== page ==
Policy Expert: One More Reason To Abandon High-Tech Period-Tracker Apps

Experts acknowledge that period-tracking apps indeed pose a potential hazard for users, even when companies tout stringent privacy protocols. Some advocates recommend opting instead for a simple pen and paper calendar.

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The leaked majority ruling in Dobbs v. Jackson Women's Health Organization has sounded alarms about the future of reproductive rights in the United States. Among the concerns raised are privacy risks associated with using period-tracking apps, and whether the data they amass—detailed entries by people about myriad aspects of their menstrual cycles—can be exploited by law enforcement or private actors in states where abortion and even pregnancy outcomes are criminalized.

These are not hypothetical concerns. At least half the states in the U.S. are certain or likely to ban abortions if the Supreme Court overturns Roe v. Wade; 13 will do so right away under trigger laws currently in place. Louisiana lawmakers have already attempted to classify abortion as a homicide.

Legal experts acknowledge that period-tracking apps indeed pose a potential hazard for users, even when companies tout stringent privacy protocols. Some recommend opting instead for a simple pen and paper calendar.

The low-tech approach has benefits that extend far beyond protecting individuals from their digital footprint. Full fluency in the ebbs and flows of the menstrual cycle is not just a matter of good personal health, but a civic necessity for navigating a post-Roe society.

Consider the remarks made by Texas Gov. Greg Abbott in support of S.B. 8, his state's law that has all but obliterated abortion access in Texas since last September. By creating liability for anyone who provides or helps someone procure an abortion after fetal cardiac activity is detected, usually at around the six-week mark of pregnancy, S.B.8 is among those that have earned the moniker "six-week ban." Gov. Abbott asserted at a press conference the day after the law went into effect that it doesn't pose a burden because "it provides at least six weeks for a person to be able to get an abortion."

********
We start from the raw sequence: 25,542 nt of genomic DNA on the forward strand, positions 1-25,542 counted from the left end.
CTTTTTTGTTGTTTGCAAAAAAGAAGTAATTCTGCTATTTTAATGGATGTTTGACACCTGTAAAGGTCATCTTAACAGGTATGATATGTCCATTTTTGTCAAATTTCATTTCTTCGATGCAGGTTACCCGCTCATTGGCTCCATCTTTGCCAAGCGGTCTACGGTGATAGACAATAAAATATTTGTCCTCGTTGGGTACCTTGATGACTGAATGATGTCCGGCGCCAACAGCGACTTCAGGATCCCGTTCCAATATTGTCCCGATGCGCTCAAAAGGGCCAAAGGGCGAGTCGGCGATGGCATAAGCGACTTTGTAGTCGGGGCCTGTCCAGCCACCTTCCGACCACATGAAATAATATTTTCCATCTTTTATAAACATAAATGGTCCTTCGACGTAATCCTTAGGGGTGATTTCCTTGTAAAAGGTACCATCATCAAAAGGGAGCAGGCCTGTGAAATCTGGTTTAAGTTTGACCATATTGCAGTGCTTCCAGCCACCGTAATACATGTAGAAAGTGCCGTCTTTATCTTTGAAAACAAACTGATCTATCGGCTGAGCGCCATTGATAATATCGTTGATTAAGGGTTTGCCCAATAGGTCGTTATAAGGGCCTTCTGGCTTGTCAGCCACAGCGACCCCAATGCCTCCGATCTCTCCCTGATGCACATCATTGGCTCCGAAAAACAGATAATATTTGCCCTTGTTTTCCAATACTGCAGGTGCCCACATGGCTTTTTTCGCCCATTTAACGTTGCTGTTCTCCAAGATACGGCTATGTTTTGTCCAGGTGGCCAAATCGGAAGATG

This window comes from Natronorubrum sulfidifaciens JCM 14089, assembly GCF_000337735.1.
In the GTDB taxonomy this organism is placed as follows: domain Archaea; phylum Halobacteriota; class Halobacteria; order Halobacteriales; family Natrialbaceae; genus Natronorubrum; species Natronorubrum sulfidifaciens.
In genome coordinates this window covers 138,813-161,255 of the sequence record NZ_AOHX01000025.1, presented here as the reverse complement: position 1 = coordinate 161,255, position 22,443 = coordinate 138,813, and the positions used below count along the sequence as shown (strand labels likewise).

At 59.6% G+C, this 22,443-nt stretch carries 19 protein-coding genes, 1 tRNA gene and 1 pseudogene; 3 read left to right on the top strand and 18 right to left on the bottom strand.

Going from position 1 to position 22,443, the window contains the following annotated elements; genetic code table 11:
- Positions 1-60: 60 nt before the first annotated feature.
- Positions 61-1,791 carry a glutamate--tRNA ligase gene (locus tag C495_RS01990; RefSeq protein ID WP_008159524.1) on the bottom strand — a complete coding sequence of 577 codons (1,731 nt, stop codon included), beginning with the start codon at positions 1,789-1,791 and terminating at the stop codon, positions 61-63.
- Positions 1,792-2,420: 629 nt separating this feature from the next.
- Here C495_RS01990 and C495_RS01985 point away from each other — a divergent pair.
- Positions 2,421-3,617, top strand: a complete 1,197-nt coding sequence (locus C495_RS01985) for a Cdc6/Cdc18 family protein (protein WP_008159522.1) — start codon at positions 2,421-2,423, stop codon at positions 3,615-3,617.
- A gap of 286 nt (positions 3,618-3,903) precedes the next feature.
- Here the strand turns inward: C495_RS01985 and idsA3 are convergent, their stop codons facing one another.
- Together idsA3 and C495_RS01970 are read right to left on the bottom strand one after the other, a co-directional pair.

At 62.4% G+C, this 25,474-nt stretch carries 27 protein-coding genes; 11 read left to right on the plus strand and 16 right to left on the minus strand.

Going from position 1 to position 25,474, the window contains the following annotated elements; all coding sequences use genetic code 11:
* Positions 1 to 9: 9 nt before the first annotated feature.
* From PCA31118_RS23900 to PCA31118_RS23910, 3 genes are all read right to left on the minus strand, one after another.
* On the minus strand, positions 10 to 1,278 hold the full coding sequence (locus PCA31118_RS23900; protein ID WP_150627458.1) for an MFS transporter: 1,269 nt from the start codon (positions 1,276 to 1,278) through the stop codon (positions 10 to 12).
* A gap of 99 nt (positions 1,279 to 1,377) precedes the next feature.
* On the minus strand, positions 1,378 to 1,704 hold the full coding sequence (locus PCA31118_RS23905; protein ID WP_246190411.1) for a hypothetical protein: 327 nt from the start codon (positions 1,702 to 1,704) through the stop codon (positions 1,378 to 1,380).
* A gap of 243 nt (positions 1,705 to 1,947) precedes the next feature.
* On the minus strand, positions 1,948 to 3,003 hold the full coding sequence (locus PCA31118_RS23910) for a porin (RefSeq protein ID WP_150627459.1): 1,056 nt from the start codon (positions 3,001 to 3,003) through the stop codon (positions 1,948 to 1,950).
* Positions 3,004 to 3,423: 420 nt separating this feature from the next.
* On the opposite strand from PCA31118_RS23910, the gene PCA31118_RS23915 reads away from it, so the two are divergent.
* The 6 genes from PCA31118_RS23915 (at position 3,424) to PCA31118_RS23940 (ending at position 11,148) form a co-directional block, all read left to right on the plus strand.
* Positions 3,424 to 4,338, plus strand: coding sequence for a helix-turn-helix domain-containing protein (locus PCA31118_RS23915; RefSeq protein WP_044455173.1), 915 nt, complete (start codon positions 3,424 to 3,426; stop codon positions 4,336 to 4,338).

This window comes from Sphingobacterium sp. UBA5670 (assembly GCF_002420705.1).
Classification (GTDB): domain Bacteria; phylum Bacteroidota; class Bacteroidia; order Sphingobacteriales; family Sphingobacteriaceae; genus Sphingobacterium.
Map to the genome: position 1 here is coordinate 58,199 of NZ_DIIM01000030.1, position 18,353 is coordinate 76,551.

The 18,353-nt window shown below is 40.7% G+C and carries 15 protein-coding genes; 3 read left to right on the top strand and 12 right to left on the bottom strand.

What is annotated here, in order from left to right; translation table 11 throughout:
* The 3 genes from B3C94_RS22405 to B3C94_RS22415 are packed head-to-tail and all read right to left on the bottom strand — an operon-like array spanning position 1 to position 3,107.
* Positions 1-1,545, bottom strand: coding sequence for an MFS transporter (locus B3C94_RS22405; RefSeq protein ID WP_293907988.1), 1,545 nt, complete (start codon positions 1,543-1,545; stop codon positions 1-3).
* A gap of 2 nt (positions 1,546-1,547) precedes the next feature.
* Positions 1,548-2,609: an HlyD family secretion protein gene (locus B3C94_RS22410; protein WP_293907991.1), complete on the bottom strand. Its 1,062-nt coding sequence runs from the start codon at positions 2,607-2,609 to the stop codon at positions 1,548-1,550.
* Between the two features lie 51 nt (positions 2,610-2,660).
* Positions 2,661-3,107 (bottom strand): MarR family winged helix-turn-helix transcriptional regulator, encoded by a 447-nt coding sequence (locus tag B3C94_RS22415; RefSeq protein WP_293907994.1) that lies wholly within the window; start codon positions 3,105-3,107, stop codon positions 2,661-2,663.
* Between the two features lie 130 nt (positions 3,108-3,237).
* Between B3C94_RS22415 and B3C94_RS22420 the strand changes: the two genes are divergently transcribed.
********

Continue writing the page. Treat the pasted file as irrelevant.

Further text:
This is patently false. A "six-week ban" on abortion is not the same as a six-week window to obtain one. Pregnancy is measured by the date of the last menstrual period ("LMP"), not the date of the missed period. For those whose cycles are a precise 28-day rotation, they are two weeks pregnant on the day of conception and four weeks pregnant on the first day of a missed period. For those whose cycles are longer or irregular or who have intermittent bleeding—which is the vast majority, as only 13 percent of women report typically having 28-day cycles—LMP is an almost meaningless metric.

This means that in the rare best-case scenario—an accurate pregnancy test result on the first day of a missed period in a predictable 28-day cycle—a person has a maximum of two weeks to obtain an abortion, an impossibly slim window of opportunity. And all too often, a flat-out impossibility for those impacted by barriers like state-enforced waiting periods or delays due to long-distance travel to a clinic or backlogs in appointments.

Lawmakers like Gov. Abbott are either ignorant about basic biology or banking on getting by with murky math and lies, which is why it is increasingly essential that every person—and every voter—be better educated and equipped to cut through misinformation about the menstrual cycle, particularly regarding policies impacting early pregnancy and abortion.

Unfortunately, we can't currently rely on our nation's schools to teach these lessons. Not only is sex education an increasingly polarized and partisan issue, but 21 states have no mandate to provide it at all. Given the urgency of the moment, one intervention is to call upon the private sector to fill the breach.

Menstruation itself corners a vast commercial market. Billions of consumers worldwide buy tampons, pads, period underwear and menstrual cups, as well as other supplies and resources, on a regular basis. Federal law can and should require menstrual product companies doing business in the U.S. to provide standardized, medically accurate information about the menstrual cycle in their packaging and on consumer web sites—much like the Food and Drug Administration mandates uniform language in tampon boxes to warn about the risks and symptoms of toxic shock syndrome. Given that many newer, smaller period product companies already make menstrual advocacy part of their mission—participating in campaigns to address period poverty, combat stigma or the 'tampon tax'—menstrual literacy could be a timely and coordinated extension of their efforts.

For that matter, any type of company could use its platform to amplify trusted literature on menstruation. Several have already stepped up to ease employees' access to abortion, including Levi Strauss and Citigroup; menstrual literacy resources would be an excellent addition. The nonprofit Our Bodies, Ourselves offers an accessible online library; Columbia University's Mailman School of Public Health has published user-friendly menstruation guides for teens and teachers.

We are entering an ominous new chapter for reproductive and bodily autonomy in this country. Mastery of the mechanics of menstruation is essential for good health and good civics—and, for many, will be critical to their personal safety and survival.

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